The thought of losing your home to foreclosure is unthinkable. Unfortunately, if you fall seriously behind on your mortgage payments, your loan servicer will likely take steps to foreclose.
Foreclosure does not have to be a foregone conclusion. Our Oklahoma City foreclosure defense lawyer can help you leverage bankruptcy to save your home. Filing for bankruptcy can stop a pending foreclosure and give you the tools, time, and flexibility you need to reorganize your finances and bring your mortgage current. Alexander Hilton & Associates can serve as your guide and advocate throughout each step of the bankruptcy process, providing you with the personal attention you need.
If you believe you cannot catch up on missed mortgage payments and wish to protect your home, reach out to our firm today. Schedule a free initial consultation by contacting us online or calling (405) 725-1441.
How Bankruptcy Stops Foreclosure
Filing for Chapter 7 or Chapter 13 bankruptcy can temporarily stop a pending foreclosure thanks to the automatic stay, a court order that halts all collection actions. Though Chapter 7 bankruptcy does allow you to protect a certain amount of equity in your home, you will not necessarily be able to keep it once the process has concluded.
If you wish to keep your home, you will most likely need to file for Chapter 13 bankruptcy. The process involves committing to a repayment plan that reorganizes your debt, including your mortgage arrears. You will be required to bring your mortgage current over the course of the plan, which can last between three and five years. This is accomplished through the paying of monthly installments, the amounts of which are tied to what you can currently afford.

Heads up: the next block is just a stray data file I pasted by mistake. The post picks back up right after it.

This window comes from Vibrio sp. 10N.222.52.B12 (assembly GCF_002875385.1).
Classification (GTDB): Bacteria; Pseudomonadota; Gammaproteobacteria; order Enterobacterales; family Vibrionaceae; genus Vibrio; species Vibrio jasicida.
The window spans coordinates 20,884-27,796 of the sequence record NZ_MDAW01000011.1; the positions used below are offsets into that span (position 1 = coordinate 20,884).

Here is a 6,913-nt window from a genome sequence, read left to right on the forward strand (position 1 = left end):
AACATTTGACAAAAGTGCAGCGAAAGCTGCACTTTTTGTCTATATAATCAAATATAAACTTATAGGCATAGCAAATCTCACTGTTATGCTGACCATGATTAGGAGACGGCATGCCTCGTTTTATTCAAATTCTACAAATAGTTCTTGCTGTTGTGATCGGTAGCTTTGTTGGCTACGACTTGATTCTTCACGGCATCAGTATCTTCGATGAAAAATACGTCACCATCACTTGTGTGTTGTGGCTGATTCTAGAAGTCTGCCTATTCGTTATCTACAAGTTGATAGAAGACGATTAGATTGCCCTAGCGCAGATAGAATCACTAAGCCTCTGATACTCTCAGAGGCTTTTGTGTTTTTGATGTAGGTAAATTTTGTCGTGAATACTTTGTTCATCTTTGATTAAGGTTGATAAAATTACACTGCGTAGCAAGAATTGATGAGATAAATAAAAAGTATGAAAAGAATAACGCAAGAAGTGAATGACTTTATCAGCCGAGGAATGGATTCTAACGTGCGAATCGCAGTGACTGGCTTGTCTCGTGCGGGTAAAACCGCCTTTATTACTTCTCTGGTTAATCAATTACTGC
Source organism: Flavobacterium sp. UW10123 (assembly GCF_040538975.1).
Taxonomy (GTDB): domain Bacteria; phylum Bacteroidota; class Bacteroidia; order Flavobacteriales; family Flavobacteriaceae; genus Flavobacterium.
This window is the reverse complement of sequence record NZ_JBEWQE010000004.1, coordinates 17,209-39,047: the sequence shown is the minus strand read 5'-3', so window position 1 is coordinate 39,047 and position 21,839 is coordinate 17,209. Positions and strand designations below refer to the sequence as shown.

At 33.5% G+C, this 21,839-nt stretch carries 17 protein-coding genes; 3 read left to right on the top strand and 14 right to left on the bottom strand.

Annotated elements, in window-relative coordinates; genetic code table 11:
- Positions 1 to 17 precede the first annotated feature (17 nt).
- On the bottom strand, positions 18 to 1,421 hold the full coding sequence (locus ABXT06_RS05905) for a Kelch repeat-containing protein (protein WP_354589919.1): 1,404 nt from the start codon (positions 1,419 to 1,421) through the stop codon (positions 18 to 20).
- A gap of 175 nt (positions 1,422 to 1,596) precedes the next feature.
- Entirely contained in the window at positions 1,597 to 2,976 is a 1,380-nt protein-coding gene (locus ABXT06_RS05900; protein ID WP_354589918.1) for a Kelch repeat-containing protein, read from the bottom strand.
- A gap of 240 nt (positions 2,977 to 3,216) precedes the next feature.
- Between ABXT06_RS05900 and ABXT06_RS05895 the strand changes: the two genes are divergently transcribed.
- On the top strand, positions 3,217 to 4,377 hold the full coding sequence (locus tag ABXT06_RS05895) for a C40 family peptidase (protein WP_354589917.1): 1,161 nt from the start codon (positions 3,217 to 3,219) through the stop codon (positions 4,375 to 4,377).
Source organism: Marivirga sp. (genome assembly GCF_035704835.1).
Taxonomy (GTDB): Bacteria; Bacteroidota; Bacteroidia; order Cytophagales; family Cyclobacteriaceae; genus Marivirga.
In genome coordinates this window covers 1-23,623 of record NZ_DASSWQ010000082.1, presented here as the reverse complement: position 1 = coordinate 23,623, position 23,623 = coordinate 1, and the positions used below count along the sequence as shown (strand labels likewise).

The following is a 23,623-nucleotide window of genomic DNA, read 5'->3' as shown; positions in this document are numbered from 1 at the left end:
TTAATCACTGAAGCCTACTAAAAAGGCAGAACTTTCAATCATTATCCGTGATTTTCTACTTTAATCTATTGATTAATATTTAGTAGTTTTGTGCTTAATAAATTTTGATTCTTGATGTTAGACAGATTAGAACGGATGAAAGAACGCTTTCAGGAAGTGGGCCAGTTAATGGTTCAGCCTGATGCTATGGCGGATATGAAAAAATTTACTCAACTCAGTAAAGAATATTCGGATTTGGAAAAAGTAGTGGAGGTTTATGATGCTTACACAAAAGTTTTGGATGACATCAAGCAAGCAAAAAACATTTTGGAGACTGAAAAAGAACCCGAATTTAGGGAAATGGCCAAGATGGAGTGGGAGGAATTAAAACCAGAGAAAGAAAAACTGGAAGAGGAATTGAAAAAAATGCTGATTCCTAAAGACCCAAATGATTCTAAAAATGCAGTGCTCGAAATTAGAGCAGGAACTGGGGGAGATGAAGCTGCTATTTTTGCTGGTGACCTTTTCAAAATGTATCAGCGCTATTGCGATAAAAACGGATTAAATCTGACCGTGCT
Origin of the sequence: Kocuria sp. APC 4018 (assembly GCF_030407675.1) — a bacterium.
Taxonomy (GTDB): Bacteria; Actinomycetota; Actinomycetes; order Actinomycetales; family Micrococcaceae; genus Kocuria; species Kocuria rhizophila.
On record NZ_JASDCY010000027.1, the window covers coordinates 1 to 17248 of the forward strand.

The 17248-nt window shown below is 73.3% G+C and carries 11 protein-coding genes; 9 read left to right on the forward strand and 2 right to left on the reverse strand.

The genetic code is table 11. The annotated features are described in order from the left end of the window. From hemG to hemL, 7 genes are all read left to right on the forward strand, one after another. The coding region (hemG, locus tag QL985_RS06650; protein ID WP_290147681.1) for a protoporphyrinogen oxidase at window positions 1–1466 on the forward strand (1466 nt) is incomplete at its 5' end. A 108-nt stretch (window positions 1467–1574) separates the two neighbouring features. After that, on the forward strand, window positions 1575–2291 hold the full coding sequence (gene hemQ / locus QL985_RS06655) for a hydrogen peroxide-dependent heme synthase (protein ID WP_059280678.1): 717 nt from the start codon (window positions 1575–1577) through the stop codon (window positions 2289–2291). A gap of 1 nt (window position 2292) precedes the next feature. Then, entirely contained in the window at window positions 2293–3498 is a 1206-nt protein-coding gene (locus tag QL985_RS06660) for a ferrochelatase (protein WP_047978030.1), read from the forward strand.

The automatic stay will continue to protect you from foreclosure over the life of your plan so long as you continue to make your monthly payments. Once you complete your plan, your mortgage should be brought current. You will also be able to discharge any remaining unsecured debts, including credit card debt, medical debt, and personal loans. This can help you redirect financial resources toward your mortgage going forward.
Chapter 13 bankruptcy can also be extremely advantageous if you have multiple mortgages on your home. If the current fair market value of your primary residence is below what you owe on your first mortgage, you can eliminate any junior liens once you complete your repayment plan.
Our Oklahoma City foreclosure defense lawyer can help you prepare a Chapter 13 reorganization plan that works to cure your mortgage arrears and protect your home. Our team understands the intricacies of the bankruptcy process and is ready to help you make the most of your filing.
Only you can take the first step to save your home. Explore your options with Alexander Hilton & Associates by contacting us online or calling (405) 725-1441.
How Foreclosure Works in Oklahoma